I have seen about 4-5x faster performance with ESata vs. USB2.0 using the same external hard drive. I have a WD 1.5TB Essentials Drive, which I would back up using USB, but it was painful, taking about 4-5hrs per 100G, and running about 8MB/sec avg. I pulled the HD out of the plastic case, removed the USB to SATA board, and plugged the same HD into the SATA port from the mother board via an ESATA cable, and I can now backup 100G in less than an hour, and 250G in about 2.5hr using NovaBackup S/W. All I can say is that 2-3hrs is not that bad for a lot of data (running about 28-32MB/sec w/ESATA). Both are well/far below theoretical, but the comparison between the two is what counts.

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I just completed 2 of these transfers and I'm surprised at the slow USB 2.0 speed I'm getting. I copied 1 TB (terabyte) of video files and it took about 16 hours. Avg speed was in the 30's. The 2nd about a week later to a different external HD was 18 hours. And I was annoyed at the 1st transfer :)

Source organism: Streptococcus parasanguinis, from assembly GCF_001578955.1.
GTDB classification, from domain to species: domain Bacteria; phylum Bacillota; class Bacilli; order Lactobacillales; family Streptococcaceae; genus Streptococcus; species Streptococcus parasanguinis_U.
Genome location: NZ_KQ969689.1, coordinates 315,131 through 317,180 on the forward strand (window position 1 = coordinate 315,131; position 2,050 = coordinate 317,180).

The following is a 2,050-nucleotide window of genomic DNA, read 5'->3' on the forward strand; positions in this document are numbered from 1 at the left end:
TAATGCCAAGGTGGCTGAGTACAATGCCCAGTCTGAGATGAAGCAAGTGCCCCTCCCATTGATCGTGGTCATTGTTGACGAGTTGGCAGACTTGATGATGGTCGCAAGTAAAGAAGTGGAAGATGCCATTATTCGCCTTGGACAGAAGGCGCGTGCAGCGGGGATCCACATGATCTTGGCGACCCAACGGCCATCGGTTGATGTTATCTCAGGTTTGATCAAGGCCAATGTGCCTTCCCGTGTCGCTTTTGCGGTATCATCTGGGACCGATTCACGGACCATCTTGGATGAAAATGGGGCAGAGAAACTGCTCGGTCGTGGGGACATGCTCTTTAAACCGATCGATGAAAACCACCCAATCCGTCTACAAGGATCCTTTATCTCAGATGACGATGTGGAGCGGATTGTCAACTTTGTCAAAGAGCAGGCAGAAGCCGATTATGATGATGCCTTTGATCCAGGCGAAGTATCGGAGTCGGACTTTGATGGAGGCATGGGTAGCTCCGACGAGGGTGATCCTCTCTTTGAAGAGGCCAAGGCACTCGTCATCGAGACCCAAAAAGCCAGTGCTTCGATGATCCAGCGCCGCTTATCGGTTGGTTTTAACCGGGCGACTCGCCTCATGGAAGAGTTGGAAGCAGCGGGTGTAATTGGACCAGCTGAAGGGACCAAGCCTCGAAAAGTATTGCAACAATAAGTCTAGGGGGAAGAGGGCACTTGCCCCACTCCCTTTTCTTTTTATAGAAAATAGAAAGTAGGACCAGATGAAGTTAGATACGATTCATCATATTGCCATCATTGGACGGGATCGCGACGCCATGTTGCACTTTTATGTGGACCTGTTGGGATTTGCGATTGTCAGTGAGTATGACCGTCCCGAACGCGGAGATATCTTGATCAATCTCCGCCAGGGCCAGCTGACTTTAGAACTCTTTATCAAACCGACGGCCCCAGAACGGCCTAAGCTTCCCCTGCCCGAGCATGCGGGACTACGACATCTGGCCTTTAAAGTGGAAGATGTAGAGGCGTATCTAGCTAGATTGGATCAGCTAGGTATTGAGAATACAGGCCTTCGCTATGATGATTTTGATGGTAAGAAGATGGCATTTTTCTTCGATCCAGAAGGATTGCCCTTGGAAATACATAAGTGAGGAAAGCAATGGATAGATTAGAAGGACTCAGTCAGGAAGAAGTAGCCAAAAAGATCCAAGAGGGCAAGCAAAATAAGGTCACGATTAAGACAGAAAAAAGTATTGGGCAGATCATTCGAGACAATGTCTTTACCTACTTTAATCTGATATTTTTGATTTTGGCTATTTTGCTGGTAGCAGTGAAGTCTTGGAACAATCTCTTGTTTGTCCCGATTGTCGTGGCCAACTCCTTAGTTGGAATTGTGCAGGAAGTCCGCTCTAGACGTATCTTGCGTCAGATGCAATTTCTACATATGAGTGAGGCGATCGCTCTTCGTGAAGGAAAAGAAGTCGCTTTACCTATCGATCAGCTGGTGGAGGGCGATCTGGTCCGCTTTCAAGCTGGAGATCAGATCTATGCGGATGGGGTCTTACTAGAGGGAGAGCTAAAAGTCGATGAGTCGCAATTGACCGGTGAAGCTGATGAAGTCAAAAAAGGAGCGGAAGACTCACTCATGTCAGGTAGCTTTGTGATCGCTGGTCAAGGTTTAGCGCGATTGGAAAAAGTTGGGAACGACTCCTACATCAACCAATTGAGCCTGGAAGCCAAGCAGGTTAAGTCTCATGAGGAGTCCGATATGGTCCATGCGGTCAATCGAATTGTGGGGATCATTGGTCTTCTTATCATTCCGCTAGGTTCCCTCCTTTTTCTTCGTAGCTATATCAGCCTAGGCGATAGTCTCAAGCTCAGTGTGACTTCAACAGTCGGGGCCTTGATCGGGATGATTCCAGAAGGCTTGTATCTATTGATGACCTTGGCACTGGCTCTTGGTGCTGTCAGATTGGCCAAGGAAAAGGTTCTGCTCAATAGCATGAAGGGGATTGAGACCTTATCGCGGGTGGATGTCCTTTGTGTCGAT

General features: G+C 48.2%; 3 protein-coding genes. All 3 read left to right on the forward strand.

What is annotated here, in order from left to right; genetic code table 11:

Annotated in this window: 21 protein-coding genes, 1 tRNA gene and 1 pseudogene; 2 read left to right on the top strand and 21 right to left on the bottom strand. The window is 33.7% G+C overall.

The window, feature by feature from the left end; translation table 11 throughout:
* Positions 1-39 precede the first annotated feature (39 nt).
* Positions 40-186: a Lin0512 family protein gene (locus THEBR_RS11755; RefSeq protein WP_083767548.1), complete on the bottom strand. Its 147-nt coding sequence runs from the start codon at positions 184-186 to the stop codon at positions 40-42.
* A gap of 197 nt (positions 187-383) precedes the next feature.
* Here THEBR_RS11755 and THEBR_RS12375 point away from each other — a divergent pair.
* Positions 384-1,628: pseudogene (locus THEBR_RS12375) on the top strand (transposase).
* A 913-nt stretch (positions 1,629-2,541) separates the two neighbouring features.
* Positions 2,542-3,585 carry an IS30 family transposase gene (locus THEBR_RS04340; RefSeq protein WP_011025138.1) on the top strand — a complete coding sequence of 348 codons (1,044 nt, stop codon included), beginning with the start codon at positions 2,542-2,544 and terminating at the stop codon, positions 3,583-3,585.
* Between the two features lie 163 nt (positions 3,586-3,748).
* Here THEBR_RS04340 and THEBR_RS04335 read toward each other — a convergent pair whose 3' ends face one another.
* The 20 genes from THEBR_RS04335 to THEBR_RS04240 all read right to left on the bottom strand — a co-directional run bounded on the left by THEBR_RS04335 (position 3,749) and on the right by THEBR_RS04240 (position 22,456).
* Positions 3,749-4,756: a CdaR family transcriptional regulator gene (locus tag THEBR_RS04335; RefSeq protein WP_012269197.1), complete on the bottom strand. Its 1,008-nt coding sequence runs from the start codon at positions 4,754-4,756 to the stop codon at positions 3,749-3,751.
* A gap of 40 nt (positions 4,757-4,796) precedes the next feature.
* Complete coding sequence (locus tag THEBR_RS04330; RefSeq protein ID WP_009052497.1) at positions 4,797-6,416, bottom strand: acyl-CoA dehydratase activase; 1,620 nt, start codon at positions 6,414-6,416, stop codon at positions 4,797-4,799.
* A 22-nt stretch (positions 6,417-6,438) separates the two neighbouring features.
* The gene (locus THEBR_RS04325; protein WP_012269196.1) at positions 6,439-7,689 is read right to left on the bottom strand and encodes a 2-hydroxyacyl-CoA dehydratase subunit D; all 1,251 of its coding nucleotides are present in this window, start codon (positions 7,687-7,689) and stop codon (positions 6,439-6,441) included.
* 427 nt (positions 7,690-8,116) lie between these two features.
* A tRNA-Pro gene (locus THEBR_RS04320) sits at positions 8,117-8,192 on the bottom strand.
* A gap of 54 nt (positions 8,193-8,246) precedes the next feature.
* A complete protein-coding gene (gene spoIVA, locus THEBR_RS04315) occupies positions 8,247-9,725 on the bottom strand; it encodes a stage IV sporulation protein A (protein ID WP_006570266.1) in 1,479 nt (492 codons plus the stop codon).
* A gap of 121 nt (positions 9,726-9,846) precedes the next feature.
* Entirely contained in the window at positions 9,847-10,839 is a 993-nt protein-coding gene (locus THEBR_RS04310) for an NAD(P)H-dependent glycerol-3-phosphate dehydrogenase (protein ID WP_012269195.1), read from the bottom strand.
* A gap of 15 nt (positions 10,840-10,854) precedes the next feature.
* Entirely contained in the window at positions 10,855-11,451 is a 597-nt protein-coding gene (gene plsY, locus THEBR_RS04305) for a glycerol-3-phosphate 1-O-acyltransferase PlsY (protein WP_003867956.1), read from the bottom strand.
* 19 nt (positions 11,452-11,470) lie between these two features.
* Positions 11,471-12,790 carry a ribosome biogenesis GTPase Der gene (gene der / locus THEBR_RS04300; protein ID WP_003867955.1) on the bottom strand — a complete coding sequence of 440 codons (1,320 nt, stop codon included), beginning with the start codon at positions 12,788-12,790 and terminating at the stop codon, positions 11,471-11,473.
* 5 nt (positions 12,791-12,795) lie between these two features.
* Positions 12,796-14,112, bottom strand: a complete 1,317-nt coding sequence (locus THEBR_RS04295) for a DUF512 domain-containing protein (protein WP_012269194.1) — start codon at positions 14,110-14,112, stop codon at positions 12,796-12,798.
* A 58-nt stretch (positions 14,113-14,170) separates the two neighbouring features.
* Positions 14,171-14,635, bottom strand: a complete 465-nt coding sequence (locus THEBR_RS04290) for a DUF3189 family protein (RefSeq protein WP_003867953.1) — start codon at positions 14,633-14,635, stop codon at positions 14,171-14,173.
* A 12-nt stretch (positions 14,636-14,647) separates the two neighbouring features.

time for esata external storage box with 4 or 5 bays!!!!

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It's not just dependent on Disk speeds, but also the speed of the IDE/Sata controller on the external drive / USB key. I've found that many cheaper external drives are slower, they are still USB2 but have cheaper and slower IDE/Sata controllers.

Of course USB 2 has a theoretical max throughput of 480 Mbit /s [Clarified to stop uninformed comments], so you could work out pretty easily the absolutte fastest time (but this time would never happen in real life of course).

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The max is 480 Mbps - megabits per second, not megabytes. There are 8 megabits in a megabyte. – Jared Harley Jul 20 '09 at 13:42
@Jared, Thanks for the condascending comment but since when does b stand for Byte? From Wikipedia "IEEE 1541 specifies "b" as the symbol for bit". – Ash Jul 20 '09 at 13:48
As your comment was voted up obviously there are others slightly confused. It's simple: M = Mega B = Byte b = bit – Ash Jul 20 '09 at 13:56

Depending on the file transferring rate, you can easily benchmark this copying a file of 100 Mb and try to extrapolate that to 1 Tb